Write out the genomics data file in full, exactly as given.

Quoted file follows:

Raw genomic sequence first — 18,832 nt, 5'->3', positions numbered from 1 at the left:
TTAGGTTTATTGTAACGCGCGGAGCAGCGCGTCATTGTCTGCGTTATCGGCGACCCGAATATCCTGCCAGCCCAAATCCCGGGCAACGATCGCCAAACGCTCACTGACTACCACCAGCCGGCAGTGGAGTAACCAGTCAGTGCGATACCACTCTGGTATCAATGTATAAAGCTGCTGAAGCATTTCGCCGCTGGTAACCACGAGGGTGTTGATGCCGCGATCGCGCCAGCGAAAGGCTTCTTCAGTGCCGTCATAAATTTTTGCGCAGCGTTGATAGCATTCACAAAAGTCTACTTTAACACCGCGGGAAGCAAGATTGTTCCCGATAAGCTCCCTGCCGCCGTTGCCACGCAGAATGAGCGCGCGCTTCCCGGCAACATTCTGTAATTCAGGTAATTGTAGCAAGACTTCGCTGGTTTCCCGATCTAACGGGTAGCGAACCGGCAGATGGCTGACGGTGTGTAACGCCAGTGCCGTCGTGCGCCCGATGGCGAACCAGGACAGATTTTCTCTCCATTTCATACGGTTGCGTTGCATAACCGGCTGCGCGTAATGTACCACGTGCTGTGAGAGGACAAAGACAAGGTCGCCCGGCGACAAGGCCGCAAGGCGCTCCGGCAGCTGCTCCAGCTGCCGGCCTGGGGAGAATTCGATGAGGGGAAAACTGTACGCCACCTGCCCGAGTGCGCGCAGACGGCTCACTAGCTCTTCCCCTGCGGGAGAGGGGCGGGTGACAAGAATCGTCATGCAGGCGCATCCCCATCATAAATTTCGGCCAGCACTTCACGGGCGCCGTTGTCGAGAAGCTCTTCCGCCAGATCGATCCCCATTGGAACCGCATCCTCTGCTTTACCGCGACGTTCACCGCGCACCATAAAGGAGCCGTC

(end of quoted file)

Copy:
Raw genomic sequence first — 18,832 nt, 5'->3', positions numbered from 1 at the left:
TTAGGTTTATTGTAACGCGCGGAGCAGCGCGTCATTGTCTGCGTTATCGGCGACCCGAATATCCTGCCAGCCCAAATCCCGGGCAACGATCGCCAAACGCTCACTGACTACCACCAGCCGGCAGTGGAGTAACCAGTCAGTGCGATACCACTCTGGTATCAATGTATAAAGCTGCTGAAGCATTTCGCCGCTGGTAACCACGAGGGTGTTGATGCCGCGATCGCGCCAGCGAAAGGCTTCTTCAGTGCCGTCATAAATTTTTGCGCAGCGTTGATAGCATTCACAAAAGTCTACTTTAACACCGCGGGAAGCAAGATTGTTCCCGATAAGCTCCCTGCCGCCGTTGCCACGCAGAATGAGCGCGCGCTTCCCGGCAACATTCTGTAATTCAGGTAATTGTAGCAAGACTTCGCTGGTTTCCCGATCTAACGGGTAGCGAACCGGCAGATGGCTGACGGTGTGTAACGCCAGTGCCGTCGTGCGCCCGATGGCGAACCAGGACAGATTTTCTCTCCATTTCATACGGTTGCGTTGCATAACCGGCTGCGCGTAATGTACCACGTGCTGTGAGAGGACAAAGACAAGGTCGCCCGGCGACAAGGCCGCAAGGCGCTCCGGCAGCTGCTCCAGCTGCCGGCCTGGGGAGAATTCGATGAGGGGAAAACTGTACGCCACCTGCCCGAGTGCGCGCAGACGGCTCACTAGCTCTTCCCCTGCGGGAGAGGGGCGGGTGACAAGAATCGTCATGCAGGCGCATCCCCATCATAAATTTCGGCCAGCACTTCACGGGCGCCGTTGTCGAGAAGCTCTTCCGCCAGATCGATCCCCATTGGAACCGCATCCTCTGCTTTACCGCGACGTTCACCGCGCACCATAAAGGAGCCGTC